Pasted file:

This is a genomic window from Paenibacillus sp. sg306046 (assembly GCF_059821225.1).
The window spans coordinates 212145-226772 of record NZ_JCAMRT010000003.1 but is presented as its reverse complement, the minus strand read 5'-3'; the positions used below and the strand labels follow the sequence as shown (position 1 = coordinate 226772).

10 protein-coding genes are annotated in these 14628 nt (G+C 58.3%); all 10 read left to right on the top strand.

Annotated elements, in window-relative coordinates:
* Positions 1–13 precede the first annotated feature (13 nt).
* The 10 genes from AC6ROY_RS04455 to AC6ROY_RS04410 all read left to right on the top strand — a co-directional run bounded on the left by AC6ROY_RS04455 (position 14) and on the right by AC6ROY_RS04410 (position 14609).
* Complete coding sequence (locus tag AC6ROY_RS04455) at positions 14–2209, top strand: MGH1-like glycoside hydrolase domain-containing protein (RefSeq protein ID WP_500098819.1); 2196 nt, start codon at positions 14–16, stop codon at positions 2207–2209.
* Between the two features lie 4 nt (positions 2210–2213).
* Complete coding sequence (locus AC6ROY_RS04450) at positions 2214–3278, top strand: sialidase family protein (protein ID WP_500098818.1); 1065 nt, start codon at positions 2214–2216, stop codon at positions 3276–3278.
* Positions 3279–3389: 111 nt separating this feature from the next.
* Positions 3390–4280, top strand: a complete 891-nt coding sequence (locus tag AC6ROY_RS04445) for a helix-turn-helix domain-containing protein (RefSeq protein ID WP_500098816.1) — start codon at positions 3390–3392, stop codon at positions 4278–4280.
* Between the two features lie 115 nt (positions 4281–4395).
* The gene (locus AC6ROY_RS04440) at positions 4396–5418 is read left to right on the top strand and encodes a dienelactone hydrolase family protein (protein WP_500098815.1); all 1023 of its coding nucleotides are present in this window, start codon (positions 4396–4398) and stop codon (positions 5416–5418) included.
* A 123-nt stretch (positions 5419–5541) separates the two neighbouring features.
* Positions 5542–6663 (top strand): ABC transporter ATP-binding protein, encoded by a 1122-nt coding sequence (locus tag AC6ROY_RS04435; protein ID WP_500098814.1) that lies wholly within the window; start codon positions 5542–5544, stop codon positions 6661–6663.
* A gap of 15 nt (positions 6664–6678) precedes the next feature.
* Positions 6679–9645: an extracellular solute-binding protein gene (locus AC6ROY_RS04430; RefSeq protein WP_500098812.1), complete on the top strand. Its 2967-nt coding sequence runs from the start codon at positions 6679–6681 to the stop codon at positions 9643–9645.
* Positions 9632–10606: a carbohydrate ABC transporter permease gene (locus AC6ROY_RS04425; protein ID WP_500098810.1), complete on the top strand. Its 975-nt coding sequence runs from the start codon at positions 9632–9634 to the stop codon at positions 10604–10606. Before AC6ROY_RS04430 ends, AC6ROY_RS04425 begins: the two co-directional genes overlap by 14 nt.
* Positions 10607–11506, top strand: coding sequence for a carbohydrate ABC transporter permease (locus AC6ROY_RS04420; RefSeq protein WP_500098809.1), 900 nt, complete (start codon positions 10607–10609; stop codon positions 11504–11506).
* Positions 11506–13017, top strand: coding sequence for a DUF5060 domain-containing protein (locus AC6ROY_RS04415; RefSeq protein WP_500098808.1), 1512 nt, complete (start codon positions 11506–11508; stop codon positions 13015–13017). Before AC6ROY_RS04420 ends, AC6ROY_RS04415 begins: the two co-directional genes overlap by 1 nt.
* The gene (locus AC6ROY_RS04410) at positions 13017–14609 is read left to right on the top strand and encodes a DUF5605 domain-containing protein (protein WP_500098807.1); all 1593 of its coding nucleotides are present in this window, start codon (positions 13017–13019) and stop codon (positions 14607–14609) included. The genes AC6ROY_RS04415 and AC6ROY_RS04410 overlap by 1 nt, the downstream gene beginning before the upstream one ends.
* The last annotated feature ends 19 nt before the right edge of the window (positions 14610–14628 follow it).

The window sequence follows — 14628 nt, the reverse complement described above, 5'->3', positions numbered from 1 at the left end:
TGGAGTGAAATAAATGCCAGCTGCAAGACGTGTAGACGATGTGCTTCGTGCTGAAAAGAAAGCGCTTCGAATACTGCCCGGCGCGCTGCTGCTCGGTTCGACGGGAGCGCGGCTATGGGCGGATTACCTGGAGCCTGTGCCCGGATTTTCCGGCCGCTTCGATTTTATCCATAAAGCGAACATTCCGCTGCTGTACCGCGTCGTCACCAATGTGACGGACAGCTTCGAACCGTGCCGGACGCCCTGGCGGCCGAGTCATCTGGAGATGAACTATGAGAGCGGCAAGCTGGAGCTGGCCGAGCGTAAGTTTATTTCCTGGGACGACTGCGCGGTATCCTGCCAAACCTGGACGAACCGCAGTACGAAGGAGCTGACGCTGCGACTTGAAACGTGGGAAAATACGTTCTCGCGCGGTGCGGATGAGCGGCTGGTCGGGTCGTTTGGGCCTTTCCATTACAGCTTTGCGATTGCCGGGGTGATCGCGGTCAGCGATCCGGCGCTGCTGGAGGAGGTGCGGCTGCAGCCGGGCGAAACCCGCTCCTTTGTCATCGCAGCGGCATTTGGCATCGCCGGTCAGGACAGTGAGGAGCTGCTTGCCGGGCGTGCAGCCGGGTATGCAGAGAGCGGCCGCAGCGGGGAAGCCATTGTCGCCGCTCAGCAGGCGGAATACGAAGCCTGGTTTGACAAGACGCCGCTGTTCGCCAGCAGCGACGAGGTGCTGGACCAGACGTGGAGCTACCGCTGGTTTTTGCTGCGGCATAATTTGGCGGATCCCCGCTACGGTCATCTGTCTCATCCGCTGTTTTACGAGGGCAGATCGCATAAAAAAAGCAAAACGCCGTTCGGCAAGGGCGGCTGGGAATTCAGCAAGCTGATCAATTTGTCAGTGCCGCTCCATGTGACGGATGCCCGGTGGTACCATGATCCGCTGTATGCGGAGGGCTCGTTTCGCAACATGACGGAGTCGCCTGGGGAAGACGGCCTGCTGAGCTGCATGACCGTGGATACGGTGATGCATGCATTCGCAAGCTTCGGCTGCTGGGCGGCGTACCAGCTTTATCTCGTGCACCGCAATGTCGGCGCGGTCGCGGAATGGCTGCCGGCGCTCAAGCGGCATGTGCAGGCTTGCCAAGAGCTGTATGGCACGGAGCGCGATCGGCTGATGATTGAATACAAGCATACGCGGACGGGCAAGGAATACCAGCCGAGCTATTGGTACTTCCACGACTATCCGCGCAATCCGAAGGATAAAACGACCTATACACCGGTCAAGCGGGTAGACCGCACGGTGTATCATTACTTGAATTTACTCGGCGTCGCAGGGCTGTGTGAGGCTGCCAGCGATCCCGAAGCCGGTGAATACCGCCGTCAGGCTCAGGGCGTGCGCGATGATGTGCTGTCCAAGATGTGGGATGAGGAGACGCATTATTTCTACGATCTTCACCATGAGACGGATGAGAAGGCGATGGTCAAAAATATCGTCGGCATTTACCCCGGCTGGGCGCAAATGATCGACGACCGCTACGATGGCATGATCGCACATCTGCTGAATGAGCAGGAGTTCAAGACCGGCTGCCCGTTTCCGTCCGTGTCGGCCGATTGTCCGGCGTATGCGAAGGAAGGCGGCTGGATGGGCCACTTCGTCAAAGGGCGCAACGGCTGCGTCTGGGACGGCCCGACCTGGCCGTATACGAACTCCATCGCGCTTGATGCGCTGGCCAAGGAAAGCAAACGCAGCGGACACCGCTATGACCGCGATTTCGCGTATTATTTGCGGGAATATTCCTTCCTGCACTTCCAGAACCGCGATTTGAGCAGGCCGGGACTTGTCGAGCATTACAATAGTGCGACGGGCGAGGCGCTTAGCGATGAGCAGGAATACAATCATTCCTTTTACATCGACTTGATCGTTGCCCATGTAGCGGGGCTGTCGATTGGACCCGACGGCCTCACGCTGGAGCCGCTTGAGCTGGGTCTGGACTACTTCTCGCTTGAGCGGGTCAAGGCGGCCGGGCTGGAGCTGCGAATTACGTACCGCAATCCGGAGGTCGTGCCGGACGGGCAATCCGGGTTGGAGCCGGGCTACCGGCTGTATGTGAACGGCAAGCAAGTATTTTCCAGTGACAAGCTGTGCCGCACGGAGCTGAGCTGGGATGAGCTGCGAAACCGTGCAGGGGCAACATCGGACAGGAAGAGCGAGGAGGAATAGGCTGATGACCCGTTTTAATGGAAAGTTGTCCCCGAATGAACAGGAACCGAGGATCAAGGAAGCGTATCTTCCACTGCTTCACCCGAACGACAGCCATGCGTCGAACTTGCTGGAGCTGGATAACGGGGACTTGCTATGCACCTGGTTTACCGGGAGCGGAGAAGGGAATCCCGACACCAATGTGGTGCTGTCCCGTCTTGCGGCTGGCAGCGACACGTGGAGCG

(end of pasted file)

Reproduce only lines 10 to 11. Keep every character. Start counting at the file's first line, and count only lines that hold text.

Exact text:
* Positions 3279–3389: 111 nt separating this feature from the next.
* Positions 3390–4280, top strand: a complete 891-nt coding sequence (locus tag AC6ROY_RS04445) for a helix-turn-helix domain-containing protein (RefSeq protein ID WP_500098816.1) — start codon at positions 3390–3392, stop codon at positions 4278–4280.